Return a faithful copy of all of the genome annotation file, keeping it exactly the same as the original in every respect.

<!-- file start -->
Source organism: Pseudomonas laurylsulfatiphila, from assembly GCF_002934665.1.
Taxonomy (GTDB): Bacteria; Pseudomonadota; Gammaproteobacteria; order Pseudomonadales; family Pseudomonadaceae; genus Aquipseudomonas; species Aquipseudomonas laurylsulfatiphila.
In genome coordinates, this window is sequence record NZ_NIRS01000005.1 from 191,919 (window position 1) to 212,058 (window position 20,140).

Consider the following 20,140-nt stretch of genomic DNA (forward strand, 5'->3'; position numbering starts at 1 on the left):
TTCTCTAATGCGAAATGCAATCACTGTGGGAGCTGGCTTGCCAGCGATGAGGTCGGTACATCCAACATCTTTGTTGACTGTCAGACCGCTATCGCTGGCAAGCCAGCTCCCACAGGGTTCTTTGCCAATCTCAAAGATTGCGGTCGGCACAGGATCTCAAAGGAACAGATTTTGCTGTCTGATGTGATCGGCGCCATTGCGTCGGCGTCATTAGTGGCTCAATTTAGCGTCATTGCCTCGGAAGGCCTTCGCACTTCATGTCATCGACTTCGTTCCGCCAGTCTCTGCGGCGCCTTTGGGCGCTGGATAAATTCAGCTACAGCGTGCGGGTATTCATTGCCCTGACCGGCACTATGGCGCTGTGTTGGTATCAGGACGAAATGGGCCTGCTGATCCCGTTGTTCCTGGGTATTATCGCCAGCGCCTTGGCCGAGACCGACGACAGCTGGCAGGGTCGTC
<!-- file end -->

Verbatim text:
Source organism: Pseudomonas laurylsulfatiphila, from assembly GCF_002934665.1.
Taxonomy (GTDB): Bacteria; Pseudomonadota; Gammaproteobacteria; order Pseudomonadales; family Pseudomonadaceae; genus Aquipseudomonas; species Aquipseudomonas laurylsulfatiphila.
In genome coordinates, this window is sequence record NZ_NIRS01000005.1 from 191,919 (window position 1) to 212,058 (window position 20,140).

Consider the following 20,140-nt stretch of genomic DNA (forward strand, 5'->3'; position numbering starts at 1 on the left):
TTCTCTAATGCGAAATGCAATCACTGTGGGAGCTGGCTTGCCAGCGATGAGGTCGGTACATCCAACATCTTTGTTGACTGTCAGACCGCTATCGCTGGCAAGCCAGCTCCCACAGGGTTCTTTGCCAATCTCAAAGATTGCGGTCGGCACAGGATCTCAAAGGAACAGATTTTGCTGTCTGATGTGATCGGCGCCATTGCGTCGGCGTCATTAGTGGCTCAATTTAGCGTCATTGCCTCGGAAGGCCTTCGCACTTCATGTCATCGACTTCGTTCCGCCAGTCTCTGCGGCGCCTTTGGGCGCTGGATAAATTCAGCTACAGCGTGCGGGTATTCATTGCCCTGACCGGCACTATGGCGCTGTGTTGGTATCAGGACGAAATGGGCCTGCTGATCCCGTTGTTCCTGGGTATTATCGCCAGCGCCTTGGCCGAGACCGACGACAGCTGGCAGGGTCGTC